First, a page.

Liver retransplantation in adults: the largest multicenter Italian study

PLoS One. 2012;7(10):e46643. doi: 10.1371/journal.pone.0046643. Epub 2012 Oct 5.

Abstract

This study is the largest Italian survey on liver retransplantations (RET). Data report on 167 adult patients who received 2 grafts, 16 who received 3 grafts, and one who received 4 grafts over a 11 yr period.There was no statistically significant difference in graft survival after the first or the second RET (52, 40, and 29% vs 44, 36, and 18% at 1,5,and 10 yr, respectively: Log-Rank test, p = 0.30).Survivals at 1, 5, and 10 years of patients who underwent 2 (n = 151) or 3 (n = 15) RETs, were 65, 48,and 39% vs 59, 44, and 30%, respectively (p = 0.59).Multivariate analysis of survival showed that only the type of graft (whole vs reduced) was associated with a statistically significant difference (HR = 3.77, Wald test p = 0. 05); the donor age appeared to be a relevant factor as well, although the difference was not statistically significant (HR = 1.91, Wald test p = 0.08).Though late RETs have better results on long term survival relative to early RETs, no statistically significant difference can be found in early results, till three years after RET.Considering late first RETs (interval>30 days from previous transplantation) with whole grafts the difference in graft survival in RETs due to HCV recurrence (n = 17) was not significantly different from RETs due to other causes (n = 53) (65-58 and 31% vs 66-57 and 28% respectively at 1-5 and 10 years, p = 0.66).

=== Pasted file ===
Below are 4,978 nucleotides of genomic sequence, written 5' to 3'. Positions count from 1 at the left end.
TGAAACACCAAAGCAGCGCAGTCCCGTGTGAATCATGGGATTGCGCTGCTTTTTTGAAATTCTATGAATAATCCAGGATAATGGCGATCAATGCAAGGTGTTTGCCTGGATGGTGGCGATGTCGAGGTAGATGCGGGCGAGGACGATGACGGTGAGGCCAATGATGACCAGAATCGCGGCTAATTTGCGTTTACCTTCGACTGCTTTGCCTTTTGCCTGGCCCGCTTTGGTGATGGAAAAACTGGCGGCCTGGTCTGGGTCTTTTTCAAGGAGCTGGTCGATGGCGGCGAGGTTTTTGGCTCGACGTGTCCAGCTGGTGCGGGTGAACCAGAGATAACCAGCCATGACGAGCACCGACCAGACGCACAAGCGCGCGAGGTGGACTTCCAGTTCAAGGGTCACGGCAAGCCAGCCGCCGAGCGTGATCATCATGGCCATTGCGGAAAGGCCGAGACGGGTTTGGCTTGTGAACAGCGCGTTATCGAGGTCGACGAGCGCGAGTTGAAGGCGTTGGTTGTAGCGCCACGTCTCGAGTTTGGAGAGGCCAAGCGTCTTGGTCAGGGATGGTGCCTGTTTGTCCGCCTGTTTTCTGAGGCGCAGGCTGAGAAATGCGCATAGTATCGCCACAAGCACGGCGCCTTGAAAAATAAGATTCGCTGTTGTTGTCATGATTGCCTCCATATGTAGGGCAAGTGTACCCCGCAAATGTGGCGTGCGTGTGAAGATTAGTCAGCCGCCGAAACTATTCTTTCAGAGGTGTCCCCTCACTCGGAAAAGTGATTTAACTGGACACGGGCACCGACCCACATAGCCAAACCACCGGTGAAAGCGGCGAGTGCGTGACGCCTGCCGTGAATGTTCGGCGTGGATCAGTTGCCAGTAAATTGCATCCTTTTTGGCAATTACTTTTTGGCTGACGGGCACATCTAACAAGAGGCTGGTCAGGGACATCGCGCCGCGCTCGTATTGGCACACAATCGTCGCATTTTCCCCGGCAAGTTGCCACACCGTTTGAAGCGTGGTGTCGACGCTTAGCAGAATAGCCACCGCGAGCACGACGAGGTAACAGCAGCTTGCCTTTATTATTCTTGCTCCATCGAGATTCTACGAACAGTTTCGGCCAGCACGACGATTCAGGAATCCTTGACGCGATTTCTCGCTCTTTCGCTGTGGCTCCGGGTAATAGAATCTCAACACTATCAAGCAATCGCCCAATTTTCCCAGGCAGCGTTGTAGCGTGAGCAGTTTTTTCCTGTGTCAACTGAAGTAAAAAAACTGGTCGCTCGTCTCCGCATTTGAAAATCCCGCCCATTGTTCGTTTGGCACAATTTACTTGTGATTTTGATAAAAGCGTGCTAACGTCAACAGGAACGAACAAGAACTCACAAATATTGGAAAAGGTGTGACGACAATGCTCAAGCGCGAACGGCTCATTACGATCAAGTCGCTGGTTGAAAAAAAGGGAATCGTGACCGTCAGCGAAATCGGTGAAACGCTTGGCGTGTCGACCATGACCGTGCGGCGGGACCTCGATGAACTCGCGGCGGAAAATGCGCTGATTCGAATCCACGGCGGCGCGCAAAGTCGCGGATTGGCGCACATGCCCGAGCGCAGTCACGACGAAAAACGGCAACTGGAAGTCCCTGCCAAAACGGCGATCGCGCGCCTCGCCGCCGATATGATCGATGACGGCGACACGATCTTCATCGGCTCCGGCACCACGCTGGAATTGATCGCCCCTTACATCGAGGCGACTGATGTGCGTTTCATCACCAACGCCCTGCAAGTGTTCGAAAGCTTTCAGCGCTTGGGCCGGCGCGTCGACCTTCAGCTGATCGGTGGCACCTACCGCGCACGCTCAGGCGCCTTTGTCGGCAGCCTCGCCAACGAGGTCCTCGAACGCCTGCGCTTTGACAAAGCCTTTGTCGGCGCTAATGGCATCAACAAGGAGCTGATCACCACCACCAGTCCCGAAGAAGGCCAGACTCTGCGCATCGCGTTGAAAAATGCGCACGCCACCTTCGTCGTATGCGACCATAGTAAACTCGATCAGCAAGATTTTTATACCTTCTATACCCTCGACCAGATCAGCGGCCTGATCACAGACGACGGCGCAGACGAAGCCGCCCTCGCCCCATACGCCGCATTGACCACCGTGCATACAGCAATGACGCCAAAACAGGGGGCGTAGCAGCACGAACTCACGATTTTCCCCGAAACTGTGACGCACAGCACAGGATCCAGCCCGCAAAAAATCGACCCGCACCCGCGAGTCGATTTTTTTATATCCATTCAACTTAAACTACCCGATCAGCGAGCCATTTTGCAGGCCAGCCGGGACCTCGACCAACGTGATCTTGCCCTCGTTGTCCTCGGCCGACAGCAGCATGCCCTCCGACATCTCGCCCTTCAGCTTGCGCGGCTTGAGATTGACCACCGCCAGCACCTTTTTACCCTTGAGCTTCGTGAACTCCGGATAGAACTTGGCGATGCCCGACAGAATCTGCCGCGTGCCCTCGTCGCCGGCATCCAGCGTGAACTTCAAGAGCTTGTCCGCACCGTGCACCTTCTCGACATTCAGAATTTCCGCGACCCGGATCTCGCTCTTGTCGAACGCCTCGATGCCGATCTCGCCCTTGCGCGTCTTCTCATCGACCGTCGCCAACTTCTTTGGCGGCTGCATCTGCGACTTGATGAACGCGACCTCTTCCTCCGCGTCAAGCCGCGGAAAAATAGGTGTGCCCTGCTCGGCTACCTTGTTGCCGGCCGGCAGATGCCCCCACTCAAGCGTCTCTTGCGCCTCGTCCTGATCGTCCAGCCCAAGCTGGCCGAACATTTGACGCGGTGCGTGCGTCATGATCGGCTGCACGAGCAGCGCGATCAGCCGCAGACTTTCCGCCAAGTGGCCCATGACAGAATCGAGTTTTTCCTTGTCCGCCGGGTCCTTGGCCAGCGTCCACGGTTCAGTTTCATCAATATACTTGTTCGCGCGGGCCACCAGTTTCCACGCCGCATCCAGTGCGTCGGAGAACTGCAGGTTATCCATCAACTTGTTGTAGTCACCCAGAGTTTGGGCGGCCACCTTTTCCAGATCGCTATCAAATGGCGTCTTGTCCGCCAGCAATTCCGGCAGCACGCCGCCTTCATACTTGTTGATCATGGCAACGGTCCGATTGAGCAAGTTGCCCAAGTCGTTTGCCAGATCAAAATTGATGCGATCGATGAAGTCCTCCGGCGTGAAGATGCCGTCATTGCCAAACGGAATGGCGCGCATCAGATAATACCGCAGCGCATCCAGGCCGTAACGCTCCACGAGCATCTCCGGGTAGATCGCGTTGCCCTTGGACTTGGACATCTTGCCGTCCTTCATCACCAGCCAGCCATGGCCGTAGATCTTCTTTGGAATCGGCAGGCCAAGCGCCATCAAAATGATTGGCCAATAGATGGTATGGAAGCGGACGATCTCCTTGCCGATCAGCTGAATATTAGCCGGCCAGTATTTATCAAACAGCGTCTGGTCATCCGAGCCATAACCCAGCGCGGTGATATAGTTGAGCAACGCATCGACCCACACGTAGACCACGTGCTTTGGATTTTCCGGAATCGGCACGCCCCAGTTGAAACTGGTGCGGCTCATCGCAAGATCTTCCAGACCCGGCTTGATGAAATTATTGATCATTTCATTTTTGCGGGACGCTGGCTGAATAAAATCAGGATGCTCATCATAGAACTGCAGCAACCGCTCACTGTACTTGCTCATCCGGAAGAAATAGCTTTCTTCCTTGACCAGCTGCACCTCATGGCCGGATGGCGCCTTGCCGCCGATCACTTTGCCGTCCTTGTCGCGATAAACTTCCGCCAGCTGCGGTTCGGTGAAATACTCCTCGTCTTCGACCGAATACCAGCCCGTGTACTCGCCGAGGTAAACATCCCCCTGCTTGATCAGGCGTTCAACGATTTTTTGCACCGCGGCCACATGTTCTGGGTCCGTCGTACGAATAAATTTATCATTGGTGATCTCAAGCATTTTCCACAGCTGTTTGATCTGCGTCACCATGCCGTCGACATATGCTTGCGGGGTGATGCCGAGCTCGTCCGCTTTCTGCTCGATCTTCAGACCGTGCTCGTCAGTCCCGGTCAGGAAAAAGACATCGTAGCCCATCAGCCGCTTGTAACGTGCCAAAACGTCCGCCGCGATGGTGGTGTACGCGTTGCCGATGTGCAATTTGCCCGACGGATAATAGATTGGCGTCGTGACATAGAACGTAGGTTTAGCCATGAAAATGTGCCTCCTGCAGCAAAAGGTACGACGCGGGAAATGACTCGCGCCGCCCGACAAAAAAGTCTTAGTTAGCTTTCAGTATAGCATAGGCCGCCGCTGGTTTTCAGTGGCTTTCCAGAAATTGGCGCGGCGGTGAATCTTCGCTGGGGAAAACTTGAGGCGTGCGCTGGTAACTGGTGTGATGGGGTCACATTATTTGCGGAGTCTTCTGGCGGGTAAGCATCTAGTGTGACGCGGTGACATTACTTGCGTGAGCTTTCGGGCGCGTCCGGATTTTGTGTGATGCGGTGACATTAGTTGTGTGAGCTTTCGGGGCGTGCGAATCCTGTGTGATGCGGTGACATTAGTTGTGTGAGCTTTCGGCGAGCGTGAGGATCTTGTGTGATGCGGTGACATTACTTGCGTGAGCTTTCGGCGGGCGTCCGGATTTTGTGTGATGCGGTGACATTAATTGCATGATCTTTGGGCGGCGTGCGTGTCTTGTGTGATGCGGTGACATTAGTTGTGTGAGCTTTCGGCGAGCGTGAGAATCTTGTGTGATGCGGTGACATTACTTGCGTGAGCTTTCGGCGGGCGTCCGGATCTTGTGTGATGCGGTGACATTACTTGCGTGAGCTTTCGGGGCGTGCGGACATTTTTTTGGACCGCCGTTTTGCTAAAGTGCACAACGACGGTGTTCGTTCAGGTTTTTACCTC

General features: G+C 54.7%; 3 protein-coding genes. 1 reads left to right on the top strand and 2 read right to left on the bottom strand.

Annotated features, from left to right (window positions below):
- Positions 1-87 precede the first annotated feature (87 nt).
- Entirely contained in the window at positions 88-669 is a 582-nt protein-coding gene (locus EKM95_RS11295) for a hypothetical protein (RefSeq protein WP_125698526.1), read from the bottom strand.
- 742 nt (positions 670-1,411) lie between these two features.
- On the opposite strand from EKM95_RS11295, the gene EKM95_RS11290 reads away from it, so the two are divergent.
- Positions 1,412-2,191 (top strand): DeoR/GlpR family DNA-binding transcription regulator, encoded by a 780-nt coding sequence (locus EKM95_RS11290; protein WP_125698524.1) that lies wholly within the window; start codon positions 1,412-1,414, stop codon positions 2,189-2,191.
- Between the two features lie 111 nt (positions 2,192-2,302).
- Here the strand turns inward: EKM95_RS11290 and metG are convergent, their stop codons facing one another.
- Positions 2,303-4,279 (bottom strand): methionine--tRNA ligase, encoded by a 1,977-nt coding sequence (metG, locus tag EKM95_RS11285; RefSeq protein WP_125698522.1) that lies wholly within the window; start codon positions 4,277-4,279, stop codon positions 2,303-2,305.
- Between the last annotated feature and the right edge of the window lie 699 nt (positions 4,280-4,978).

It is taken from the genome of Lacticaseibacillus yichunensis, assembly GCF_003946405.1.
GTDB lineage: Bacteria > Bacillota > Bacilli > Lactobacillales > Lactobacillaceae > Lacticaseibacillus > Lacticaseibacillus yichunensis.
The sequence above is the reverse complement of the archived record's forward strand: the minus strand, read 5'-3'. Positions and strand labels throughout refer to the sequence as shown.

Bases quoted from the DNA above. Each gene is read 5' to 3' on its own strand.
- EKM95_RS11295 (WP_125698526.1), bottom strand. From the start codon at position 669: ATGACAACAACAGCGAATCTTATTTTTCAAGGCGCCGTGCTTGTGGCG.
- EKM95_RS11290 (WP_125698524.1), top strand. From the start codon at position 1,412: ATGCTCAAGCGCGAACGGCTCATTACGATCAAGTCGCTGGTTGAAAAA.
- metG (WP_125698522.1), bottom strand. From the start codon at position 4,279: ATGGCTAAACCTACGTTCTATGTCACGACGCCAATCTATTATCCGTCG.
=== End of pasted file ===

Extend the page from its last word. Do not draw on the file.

Publication types

  • Multicenter Study

MeSH terms

  • Adult
  • Female
  • Graft Rejection / mortality*
  • Graft Rejection / prevention & control
  • Graft Rejection / surgery*
  • Graft Survival
  • Humans
  • Italy / epidemiology
  • Kaplan-Meier Estimate
  • Liver Diseases / mortality*
  • Liver Diseases / prevention & control
  • Liver Diseases / surgery*
  • Liver Transplantation*
  • Male
  • Middle Aged
  • Multivariate Analysis
  • Proportional Hazards Models
  • Recurrence
  • Reoperation

Grant support

The authors have no support or funding to report.